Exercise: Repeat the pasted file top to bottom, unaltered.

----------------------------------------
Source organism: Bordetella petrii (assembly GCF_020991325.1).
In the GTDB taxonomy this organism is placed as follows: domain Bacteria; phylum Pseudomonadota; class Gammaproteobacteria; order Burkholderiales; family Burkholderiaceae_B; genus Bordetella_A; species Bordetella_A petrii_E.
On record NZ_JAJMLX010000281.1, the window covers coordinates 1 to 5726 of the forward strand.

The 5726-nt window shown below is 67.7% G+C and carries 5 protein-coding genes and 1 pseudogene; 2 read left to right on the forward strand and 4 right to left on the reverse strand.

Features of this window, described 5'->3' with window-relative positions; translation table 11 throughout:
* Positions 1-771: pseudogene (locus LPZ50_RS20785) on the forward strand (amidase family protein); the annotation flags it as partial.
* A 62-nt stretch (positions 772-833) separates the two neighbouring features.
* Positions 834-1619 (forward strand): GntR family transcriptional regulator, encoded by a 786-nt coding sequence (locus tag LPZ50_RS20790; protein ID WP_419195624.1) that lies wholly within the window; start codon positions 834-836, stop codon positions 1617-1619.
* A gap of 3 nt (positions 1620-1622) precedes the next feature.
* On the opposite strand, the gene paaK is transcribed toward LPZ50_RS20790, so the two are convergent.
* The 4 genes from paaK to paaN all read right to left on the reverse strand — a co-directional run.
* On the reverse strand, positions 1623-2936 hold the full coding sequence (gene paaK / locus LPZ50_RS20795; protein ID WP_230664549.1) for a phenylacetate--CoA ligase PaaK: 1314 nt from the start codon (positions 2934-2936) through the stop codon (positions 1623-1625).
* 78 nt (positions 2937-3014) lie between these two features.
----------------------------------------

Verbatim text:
Source organism: Bordetella petrii (assembly GCF_020991325.1).
In the GTDB taxonomy this organism is placed as follows: domain Bacteria; phylum Pseudomonadota; class Gammaproteobacteria; order Burkholderiales; family Burkholderiaceae_B; genus Bordetella_A; species Bordetella_A petrii_E.
On record NZ_JAJMLX010000281.1, the window covers coordinates 1 to 5726 of the forward strand.

The 5726-nt window shown below is 67.7% G+C and carries 5 protein-coding genes and 1 pseudogene; 2 read left to right on the forward strand and 4 right to left on the reverse strand.

Features of this window, described 5'->3' with window-relative positions; translation table 11 throughout:
* Positions 1-771: pseudogene (locus LPZ50_RS20785) on the forward strand (amidase family protein); the annotation flags it as partial.
* A 62-nt stretch (positions 772-833) separates the two neighbouring features.
* Positions 834-1619 (forward strand): GntR family transcriptional regulator, encoded by a 786-nt coding sequence (locus tag LPZ50_RS20790; protein ID WP_419195624.1) that lies wholly within the window; start codon positions 834-836, stop codon positions 1617-1619.
* A gap of 3 nt (positions 1620-1622) precedes the next feature.
* On the opposite strand, the gene paaK is transcribed toward LPZ50_RS20790, so the two are convergent.
* The 4 genes from paaK to paaN all read right to left on the reverse strand — a co-directional run.
* On the reverse strand, positions 1623-2936 hold the full coding sequence (gene paaK / locus LPZ50_RS20795; protein ID WP_230664549.1) for a phenylacetate--CoA ligase PaaK: 1314 nt from the start codon (positions 2934-2936) through the stop codon (positions 1623-1625).
* 78 nt (positions 2937-3014) lie between these two features.